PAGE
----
Canterbury : 1982-84-85-86-87-88-89-90-91-92 ; 126 G, 33 Tries, = 132pts
Canterbury Country : 1983-84-85-86
NZ Colts : (U21) 1982
NZ Junior’s : (U23) 1984
NZ Emerging Players : 1985
South Zone : 1987-89
South Island :1985-86
NEW ZEALAND : 1986-87-88-89-91-92 ; 45g, (14 Tests) 14 t , = 57pts
Career : 234 games , 57 tries, 229pts
Member 1987 World Cup Winning Squad
Andy Earl #870
Andy Earl was one of those rugby players who was a victim of his own versatility. He always wore the tag of a utility and for that reason even though between 1986 and 1992 he was invariably a first choice for any touring team he received few tests.
He gained 14 test caps but was never a regular test selection. Indeed, he only became an All Black as one of the development type players suddenly catapulted into the test lineup because of the suspension for two tests of the Cavaliers for their unauthorised tour of South Africa in 1986.
Earl thus was one of the celebrated Baby Blacks. In the famous test win at Lancaster Park Earl was used as a lock, where he frequently played both in provincial rugby and for the All Blacks even though at 1.91m and being under 100kgs he didn’t quite have the height or weight for the position.
In the next test played by the Baby Blacks, against Australia at Athletic Park, Earl played on the blindside flank. His next test start was as a No 8 in the final pool game of the 1987 World Cup tournament against Argentina at Athletic Park.
That was Earl’s only appearance in the 1987 tournament, and thereafter his test career followed a sporadic pattern.
But he continued to be a regular tourist, adding to the tour he made to France in 1986 by touring Japan (1987), Australia (1988), Ireland and Wales (1989), France again (1990), Argentina 1991, the World Cup again in 1991 and as a replacement to Australia and South Africa in 1992.
On all of these tours Earl was top value and while he appeared in none of the tests he was especially impressive in Australia in 1988, forming a potent second string backrow trio with Mike Brewer and Zinzan Brooke.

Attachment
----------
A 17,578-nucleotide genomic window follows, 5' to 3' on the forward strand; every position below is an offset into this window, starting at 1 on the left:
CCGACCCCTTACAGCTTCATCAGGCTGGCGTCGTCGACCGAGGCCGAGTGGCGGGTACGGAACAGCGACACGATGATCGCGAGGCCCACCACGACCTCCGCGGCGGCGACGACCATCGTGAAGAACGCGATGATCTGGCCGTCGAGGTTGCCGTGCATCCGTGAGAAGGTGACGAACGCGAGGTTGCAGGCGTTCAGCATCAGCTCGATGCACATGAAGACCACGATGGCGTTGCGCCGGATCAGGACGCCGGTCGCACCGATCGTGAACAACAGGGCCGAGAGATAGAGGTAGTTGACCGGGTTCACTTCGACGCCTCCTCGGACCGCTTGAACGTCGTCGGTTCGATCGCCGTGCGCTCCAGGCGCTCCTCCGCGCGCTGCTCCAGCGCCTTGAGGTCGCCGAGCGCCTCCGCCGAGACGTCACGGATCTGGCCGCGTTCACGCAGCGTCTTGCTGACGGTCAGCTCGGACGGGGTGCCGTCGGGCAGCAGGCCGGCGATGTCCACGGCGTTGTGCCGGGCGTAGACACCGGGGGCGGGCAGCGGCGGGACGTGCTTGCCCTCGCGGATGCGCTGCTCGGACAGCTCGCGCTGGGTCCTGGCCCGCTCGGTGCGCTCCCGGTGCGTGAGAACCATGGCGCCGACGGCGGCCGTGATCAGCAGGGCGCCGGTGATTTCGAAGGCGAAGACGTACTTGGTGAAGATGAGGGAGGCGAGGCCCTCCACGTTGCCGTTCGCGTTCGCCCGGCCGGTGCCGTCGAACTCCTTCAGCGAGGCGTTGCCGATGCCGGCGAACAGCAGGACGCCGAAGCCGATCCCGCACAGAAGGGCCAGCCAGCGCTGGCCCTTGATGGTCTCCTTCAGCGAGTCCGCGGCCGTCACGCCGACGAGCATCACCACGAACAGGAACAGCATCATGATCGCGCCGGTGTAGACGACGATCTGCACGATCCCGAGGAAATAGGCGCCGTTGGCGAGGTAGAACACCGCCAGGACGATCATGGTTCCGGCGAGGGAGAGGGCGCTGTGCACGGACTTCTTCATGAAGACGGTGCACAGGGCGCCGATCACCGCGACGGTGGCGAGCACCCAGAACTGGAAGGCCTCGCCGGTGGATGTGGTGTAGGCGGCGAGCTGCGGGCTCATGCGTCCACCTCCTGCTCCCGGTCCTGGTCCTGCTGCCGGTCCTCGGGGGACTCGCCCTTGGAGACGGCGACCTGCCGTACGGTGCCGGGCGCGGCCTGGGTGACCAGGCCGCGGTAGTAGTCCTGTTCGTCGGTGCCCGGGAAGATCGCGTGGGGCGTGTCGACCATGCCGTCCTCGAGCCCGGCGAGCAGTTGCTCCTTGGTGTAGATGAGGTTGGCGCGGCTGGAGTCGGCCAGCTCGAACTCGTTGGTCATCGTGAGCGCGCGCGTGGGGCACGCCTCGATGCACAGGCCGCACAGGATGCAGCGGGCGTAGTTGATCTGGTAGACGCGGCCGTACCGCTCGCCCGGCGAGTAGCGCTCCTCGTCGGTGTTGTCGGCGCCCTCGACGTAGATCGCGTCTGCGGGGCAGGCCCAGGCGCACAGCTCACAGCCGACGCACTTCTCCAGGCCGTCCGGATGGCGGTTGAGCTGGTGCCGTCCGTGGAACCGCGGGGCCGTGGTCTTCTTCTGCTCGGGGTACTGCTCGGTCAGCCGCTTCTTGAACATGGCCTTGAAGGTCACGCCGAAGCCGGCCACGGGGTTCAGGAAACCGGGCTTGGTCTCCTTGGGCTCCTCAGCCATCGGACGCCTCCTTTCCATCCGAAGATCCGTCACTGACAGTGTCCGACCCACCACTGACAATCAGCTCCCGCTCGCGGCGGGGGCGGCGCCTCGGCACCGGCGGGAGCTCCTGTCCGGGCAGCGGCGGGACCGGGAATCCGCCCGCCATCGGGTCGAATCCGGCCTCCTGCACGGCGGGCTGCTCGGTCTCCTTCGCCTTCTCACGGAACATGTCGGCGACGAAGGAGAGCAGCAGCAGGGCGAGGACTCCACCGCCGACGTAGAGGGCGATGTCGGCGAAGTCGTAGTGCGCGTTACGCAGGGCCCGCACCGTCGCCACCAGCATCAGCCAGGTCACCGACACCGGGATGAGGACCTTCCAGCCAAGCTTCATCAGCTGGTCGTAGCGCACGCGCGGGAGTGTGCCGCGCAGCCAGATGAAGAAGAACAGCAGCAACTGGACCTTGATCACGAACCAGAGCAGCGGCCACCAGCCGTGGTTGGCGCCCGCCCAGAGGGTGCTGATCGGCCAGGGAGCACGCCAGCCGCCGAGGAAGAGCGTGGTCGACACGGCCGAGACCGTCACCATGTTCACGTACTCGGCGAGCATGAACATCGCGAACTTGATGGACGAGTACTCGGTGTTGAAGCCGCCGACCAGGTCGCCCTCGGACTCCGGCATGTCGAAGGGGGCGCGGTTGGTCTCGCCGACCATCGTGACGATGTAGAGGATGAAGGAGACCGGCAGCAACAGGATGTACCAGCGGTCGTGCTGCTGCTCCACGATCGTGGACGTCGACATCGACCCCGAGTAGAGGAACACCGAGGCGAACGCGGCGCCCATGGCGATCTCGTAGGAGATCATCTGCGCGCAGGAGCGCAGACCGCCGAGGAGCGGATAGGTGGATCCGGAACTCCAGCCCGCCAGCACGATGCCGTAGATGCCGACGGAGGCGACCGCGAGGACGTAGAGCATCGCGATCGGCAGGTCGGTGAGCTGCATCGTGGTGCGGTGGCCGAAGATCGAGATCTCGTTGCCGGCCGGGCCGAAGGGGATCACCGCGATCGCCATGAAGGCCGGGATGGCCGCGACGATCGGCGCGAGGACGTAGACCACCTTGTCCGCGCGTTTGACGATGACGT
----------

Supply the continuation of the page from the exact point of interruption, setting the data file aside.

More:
Earl’s most effective position was as a blindside flanker and he excelled in the position when an injury to Alan Whetton gave him the 1989 internationals against Wales and Ireland.
But he was displaced as first choice by Whetton’s return the following year. Whether this was fair was a moot point. The severe hamstring injury Whetton suffered in 1989 meant he was never quite the same force he had been in 1987 and 1988 and certainly there was a good case in 1991 for Earl being preferred.
Earl’s international career appeared to be over only for him to be called in as a reinforcement for the All Blacks’ tour of Australia in 1992. He played in the second test against the Wallabies and came on as a replacement for Robin Brooke in the third test.
The circumstances behind Earl joining the 1992 All Blacks illustrated his considerable toughness and almost elevated him to legendary status.
With little major rugby behind him he went straight from battling snow blizzards to save stock on his North Canterbury farm to play almost immediately in the heat of Australia.
Truly a rugged outdoorsman, Earl was never noted for his airs and graces. He was nicknamed “Wurzel” after the television character and because of a suspicion the Earl mop of hair most mornings received only the briefest of combings.
Earl also had a distinuished record in provincial rugby. As a 17-year old he represented Wairarapa-Bush, playing in the side which under Brian Lochore’s coaching won first division status in 1981. After four seasons with Wairarapa-Bush Earl returned to his home province and as a lock, blindside flanker and No 8 played a leading role in the 1983-85 Ranfurly Shield era. His 126 matches for Canterbury plus the 34 he made for Wairarapa-Bush meant he is one of the few players, and the first, to have appeared against every New Zealand union.
Subsequently he played in England for The Rugby Football Club, and his New Zealand teammates would be surprised to know “Wurzel’s” photo appeared in the Rugby Football Club programme, modelling clothing sponsored by Rugby Cement.
His brother, Chris, a prop, played for Canterbury 1984-91 and for N Z Colts, Emerging Players and the South Zone.
Profile by Lindsay Knight
|FULL NAME||Andrew Thomas Earl|
|BORN||Tuesday, 12 September 1961 in Christchurch, New Zealand|
|LAST SCHOOL||St Bede’s College|
(First made All Blacks from)
|ALL BLACK DEBUT||Saturday, 28 June 1986
v France at Christchurch
aged 24 years, 289 days
|INTERNATIONAL DEBUT||Saturday, 28 June 1986
v France at Christchurch
aged 24 years, 289 days
|LAST TEST||Saturday, 25 July 1992
v Australia at Sydney
aged 30 years, 317 days
|ALL BLACK TESTS||14 (4 as a substitute) 14|
|ALL BLACK GAMES||31 (4 as a substitute) 31|
|TOTAL ALL BLACK MATCHES||45 (8 as a substitute) 45|
|STARTING POSITIONS||Jersey Number 5 : 1
Jersey Number 6 : 7
Jersey Number 8 : 2
Jersey Number 16 : 4
|ALL BLACK TEST POINTS||12pts (3t, 0c, 0p, 0dg, 0m)|
|ALL BLACK GAME POINTS||45pts (11t, 0c, 0p, 0dg, 0m)|
|TOTAL ALL BLACK POINTS||57pts (14t, 0c, 0p, 0dg, 0m)|
|ALL BLACK NUMBER||870|